Giora Zarechansky has never had an easy time with his surname, which in Hebrew begins with an “S” sound. “Zarechansky is a tough name to pronounce, and there’s hardly any place that I go where people don’t get it wrong. If you are sensitive about such things, you have to constantly correct people. When I have to write the name in English – Zarechansky – it is even more complex. I always have to be sure I’ve written 11 letters,” he says.
- How millennials are reinventing Jewish names
- What's in a name? $20,000 on Craigslist, according to one Jewish family
- What happens when couples with mash-up names divorce?
- Mash-up culture: Why couples are changing the way they change their names
- Me and Jay-Z, brothers in all but name
- Kabbala says: Ward off the evil eye - change your name
- What does your Jewish name mean?
- Betraying my sisters? Why I took my husband's name
- Vered by any other name
- JNF to receive greater state oversight
But Zarechansky, the CIO at Amitim Senior Pension Funds, has no regrets about deciding not to change his last name, as did his elder brother, Interior Minister Gideon Sa’ar. “We have only one sister, who is married [and changed her name], so as far as I know, today my parents and I are the only ones with this name,” the younger sibling explains. (Both of them were born in Israel.)
His politician-brother’s choice of Hebrew surname, Sa’ar, was not random. The family name is of Russian origin, and was inspired by the Zarechansky railway station that belongs to the jurisdiction of the Berezivka regional council in the Odessa region of Ukraine. But the Israeli immigration clerk who dealt with the Ukraine-born father, Shmuel, when he immigrated here by way of Argentina, wrote “Sarachensky,” with a samekh. In the vicinity of Berezivka flows the Tiligul River, and the train station was probably named for the river, since “Zarechansky” means “beyond the river.” So it was that Giora’s brother Gideon decided to change his surname to “Sa’ar,” the name of a stream in the Golan Heights.
Two years after he moved to Israel, in the mid-1960s, Shmuel Zarechansky settled with his family in Sde Boker and became the personal physician of then-retired Prime Minister David Ben-Gurion, the same Ben-Gurion who had passionately importuned new immigrants to Hebraize their last names. Already in the 1950s, there had been a rise in the name-changing phenomenon, which had its origins during the First Aliyah (wave of immigration to Palestine between 1882-1903). Zarechansky says Ben-Gurion pestered his father to Hebraize his name as well, and even chose a surname for him: “Snir,” also the name of a stream in the north. The father declined.
Prof. Aaron Demsky, founder and director of the Project for the Study of Jewish Names at Bar-Ilan University, and academic adviser for those who created the database of surnames at Beit Hatfutsot - The Museum of the Jewish People, explains that Hebraizing surnames was a way for the Jews who came to Palestine to express ideological identification.
“The fathers of modern Zionism – David Ben-Gurion, Levi Eshkol, Eliezer Ben Yehuda, Yitzhak Ben-Zvi - took it upon themselves to change their names, and so did a good share of those who arrived in the late 19th and early 20th centuries, for the purpose of realizing the new national home,” Demsky says.
“Thus, ‘Gruen’ became ‘Ben-Gurion,’ ‘Shkolnik’ became ‘Eshkol,’ ‘Perlman’ became ‘Ben Yehuda,’ and ‘Shimshelevich’ became ‘Ben-Zvi.’ These people set an example, in the hope that others who arrived later would likewise change their surnames. Such an act was a declaration, a hoisting of the flag, showing that they were rejecting the Diaspora and the names they had been forcibly given there. They chose new names for themselves and they put a great deal of thought into it.”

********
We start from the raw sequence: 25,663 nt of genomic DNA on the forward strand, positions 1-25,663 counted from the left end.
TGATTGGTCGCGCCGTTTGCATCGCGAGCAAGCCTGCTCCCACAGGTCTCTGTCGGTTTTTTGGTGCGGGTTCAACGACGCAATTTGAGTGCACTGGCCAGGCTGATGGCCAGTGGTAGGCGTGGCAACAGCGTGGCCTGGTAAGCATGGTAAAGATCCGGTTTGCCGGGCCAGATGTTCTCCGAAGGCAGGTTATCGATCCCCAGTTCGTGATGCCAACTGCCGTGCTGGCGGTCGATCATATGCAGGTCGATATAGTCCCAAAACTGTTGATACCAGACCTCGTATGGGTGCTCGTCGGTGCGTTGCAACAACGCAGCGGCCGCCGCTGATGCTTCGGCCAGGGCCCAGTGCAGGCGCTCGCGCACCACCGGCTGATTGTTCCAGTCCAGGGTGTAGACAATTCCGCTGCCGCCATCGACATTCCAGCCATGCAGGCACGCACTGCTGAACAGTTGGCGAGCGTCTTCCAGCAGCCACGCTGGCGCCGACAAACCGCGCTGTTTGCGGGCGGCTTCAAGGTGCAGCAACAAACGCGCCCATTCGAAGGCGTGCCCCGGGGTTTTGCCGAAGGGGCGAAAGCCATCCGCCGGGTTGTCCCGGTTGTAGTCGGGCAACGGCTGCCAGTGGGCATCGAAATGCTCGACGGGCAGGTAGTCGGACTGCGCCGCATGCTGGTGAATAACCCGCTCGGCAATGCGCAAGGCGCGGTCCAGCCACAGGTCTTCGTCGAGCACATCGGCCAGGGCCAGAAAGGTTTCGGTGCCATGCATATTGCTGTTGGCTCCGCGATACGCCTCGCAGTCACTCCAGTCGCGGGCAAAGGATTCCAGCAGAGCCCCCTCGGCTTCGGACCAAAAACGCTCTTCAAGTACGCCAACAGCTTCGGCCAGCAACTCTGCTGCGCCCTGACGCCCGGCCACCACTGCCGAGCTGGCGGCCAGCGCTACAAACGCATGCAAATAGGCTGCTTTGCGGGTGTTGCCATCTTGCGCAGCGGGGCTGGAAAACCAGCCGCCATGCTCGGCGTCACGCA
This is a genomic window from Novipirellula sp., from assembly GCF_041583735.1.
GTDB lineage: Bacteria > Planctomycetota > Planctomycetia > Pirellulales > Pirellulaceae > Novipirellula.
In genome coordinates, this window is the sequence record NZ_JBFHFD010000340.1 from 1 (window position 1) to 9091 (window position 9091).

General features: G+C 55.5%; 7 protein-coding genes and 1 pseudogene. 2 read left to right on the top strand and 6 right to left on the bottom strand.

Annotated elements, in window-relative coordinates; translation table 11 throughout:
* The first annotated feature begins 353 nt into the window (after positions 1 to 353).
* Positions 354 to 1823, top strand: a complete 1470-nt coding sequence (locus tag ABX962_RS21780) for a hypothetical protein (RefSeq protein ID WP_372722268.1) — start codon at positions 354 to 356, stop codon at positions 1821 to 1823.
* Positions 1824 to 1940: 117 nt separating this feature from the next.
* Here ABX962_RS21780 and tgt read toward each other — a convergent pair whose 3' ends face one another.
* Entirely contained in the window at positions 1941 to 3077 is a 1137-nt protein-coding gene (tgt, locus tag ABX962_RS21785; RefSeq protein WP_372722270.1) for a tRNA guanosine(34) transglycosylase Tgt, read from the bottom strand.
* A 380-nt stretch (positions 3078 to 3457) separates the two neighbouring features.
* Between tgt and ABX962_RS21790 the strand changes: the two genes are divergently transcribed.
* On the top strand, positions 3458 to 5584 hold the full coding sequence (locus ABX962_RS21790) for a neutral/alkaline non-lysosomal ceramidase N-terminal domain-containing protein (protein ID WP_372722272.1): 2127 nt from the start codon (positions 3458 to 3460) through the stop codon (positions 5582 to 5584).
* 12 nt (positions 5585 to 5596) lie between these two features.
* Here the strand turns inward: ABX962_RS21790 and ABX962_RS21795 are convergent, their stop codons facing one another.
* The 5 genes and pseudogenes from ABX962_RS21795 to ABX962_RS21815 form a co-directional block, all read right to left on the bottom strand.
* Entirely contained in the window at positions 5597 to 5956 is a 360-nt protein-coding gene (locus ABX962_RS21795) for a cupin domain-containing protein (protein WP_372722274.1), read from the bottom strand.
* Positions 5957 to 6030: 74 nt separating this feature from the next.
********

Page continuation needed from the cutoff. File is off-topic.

Nonetheless, many families who arrived tried to retain some connection to their old names. For example, the Ashkenazi name ‘Eisenstadt’ (meaning, iron city) became ‘Barzilai’ (from the Hebrew word for iron, barzel). In many cases names were Hebraized by immigration officials into similar-sounding names. Thus, for example, Franz Kishunt was renamed “Ephraim Kishon” by a Jewish Agency clerk.
During the War of Independence, the Israel Defense Forces set up a committee that issued a pamphlet titled “Choose a Hebrew Name for Yourself.” Then, in the 1950s, Ben-Gurion stipulated that anyone who represented the state in a formal capacity - be it as an athlete, a diplomat or in the military - must have a Hebrew surname. Some people Hebraized their last name, while their siblings and parents may have retained the original one. The former Israel Defense Forces chief of staff and prime minister Ehud Barak, for example, changed his surname, which was “Brog,” whereas his brother, Avinoam, did not.
In 1955, Ben-Gurion, as defense minister, sent a directive to then-chief of staff Moshe Dayan, declaring that only military personnel with Hebrew surnames could henceforth represent the IDF abroad. That is, even if a soldier had what Ben-Gurion called “the dubious right” to retain his foreign name, he would not be able to go overseas on assignment for the state. But there were some military personnel and politicians who defied the new rule and kept a surname that held special significance for them: Ezer Weizman, nephew of Israel’s first president Chaim Weizmann, refused to change his name, and Haim Laskov, who was later chief of staff, was permitted to retain his original last name out of respect for his late father.
There was no shortage of opinions on this matter, including among civilians who did not represent the state. Demsky describes the case of Rabbi Meir Bar-Ilan, who was among the leaders of religious Zionism who had Hebraized his original surname, “Berlin,” whereas his elder brother, Chaim Berlin – who immigrated to Israel only in old age – kept the name. According to Demsky, alongside the desire to be a new person in a new land, many immigrants also felt responsible for preserving the name of their family that perished in the Holocaust, and therefore elected not to Hebraize it.